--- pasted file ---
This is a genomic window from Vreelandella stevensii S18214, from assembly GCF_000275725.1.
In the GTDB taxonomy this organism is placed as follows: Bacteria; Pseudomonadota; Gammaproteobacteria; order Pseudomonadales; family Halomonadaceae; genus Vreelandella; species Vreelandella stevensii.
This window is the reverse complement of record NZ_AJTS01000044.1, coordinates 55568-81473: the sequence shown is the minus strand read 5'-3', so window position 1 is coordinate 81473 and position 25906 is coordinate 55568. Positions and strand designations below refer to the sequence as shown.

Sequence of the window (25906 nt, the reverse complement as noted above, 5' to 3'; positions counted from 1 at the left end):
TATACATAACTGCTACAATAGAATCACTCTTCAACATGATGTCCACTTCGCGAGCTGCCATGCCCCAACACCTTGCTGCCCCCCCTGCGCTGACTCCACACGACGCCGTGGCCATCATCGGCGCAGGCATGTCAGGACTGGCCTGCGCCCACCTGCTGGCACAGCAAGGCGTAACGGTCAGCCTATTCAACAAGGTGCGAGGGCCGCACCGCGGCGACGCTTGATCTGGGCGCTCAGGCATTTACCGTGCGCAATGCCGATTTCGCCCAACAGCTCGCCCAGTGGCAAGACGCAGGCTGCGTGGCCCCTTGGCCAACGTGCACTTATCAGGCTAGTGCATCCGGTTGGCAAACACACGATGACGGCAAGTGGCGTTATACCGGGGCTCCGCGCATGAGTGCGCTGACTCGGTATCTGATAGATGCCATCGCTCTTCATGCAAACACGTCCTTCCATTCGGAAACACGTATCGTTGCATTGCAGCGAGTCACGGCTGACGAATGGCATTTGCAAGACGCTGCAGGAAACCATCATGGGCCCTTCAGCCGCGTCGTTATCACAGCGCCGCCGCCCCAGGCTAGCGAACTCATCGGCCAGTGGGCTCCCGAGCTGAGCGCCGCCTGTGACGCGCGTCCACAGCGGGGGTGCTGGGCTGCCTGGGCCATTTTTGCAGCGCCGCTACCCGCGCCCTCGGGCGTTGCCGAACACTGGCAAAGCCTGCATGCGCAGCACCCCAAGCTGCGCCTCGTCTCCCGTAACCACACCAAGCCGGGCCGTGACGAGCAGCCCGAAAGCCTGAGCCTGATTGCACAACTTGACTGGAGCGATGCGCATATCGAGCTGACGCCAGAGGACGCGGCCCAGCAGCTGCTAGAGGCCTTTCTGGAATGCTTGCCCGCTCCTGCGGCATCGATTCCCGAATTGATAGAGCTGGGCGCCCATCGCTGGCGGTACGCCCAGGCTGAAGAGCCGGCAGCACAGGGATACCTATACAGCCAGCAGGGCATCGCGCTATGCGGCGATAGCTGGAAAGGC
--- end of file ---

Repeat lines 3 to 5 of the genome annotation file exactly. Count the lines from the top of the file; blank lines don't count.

This window is the reverse complement of record NZ_AJTS01000044.1, coordinates 55568-81473: the sequence shown is the minus strand read 5'-3', so window position 1 is coordinate 81473 and position 25906 is coordinate 55568. Positions and strand designations below refer to the sequence as shown.

Sequence of the window (25906 nt, the reverse complement as noted above, 5' to 3'; positions counted from 1 at the left end):
TATACATAACTGCTACAATAGAATCACTCTTCAACATGATGTCCACTTCGCGAGCTGCCATGCCCCAACACCTTGCTGCCCCCCCTGCGCTGACTCCACACGACGCCGTGGCCATCATCGGCGCAGGCATGTCAGGACTGGCCTGCGCCCACCTGCTGGCACAGCAAGGCGTAACGGTCAGCCTATTCAACAAGGTGCGAGGGCCGCACCGCGGCGACGCTTGATCTGGGCGCTCAGGCATTTACCGTGCGCAATGCCGATTTCGCCCAACAGCTCGCCCAGTGGCAAGACGCAGGCTGCGTGGCCCCTTGGCCAACGTGCACTTATCAGGCTAGTGCATCCGGTTGGCAAACACACGATGACGGCAAGTGGCGTTATACCGGGGCTCCGCGCATGAGTGCGCTGACTCGGTATCTGATAGATGCCATCGCTCTTCATGCAAACACGTCCTTCCATTCGGAAACACGTATCGTTGCATTGCAGCGAGTCACGGCTGACGAATGGCATTTGCAAGACGCTGCAGGAAACCATCATGGGCCCTTCAGCCGCGTCGTTATCACAGCGCCGCCGCCCCAGGCTAGCGAACTCATCGGCCAGTGGGCTCCCGAGCTGAGCGCCGCCTGTGACGCGCGTCCACAGCGGGGGTGCTGGGCTGCCTGGGCCATTTTTGCAGCGCCGCTACCCGCGCCCTCGGGCGTTGCCGAACACTGGCAAAGCCTGCATGCGCAGCACCCCAAGCTGCGCCTCGTCTCCCGTAACCACACCAAGCCGGGCCGTGACGAGCAGCCCGAAAGCCTGAGCCTGATTGCACAACTTGACTGGAGCGATGCGCATATCGAGCTGACGCCAGAGGACGCGGCCCAGCAGCTGCTAGAGGCCTTTCTGGAATGCTTGCCCGCTCCTGCGGCATCGATTCCCGAATTGATAGAGCTGGGCGCCCATCGCTGGCGGTACGCCCAGGCTGAAGAGCCGGCAGCACAGGGATACCTATACAGCCAGCAGGGCATCGCGCTATGCGGCGATAGCTGGAAAGGC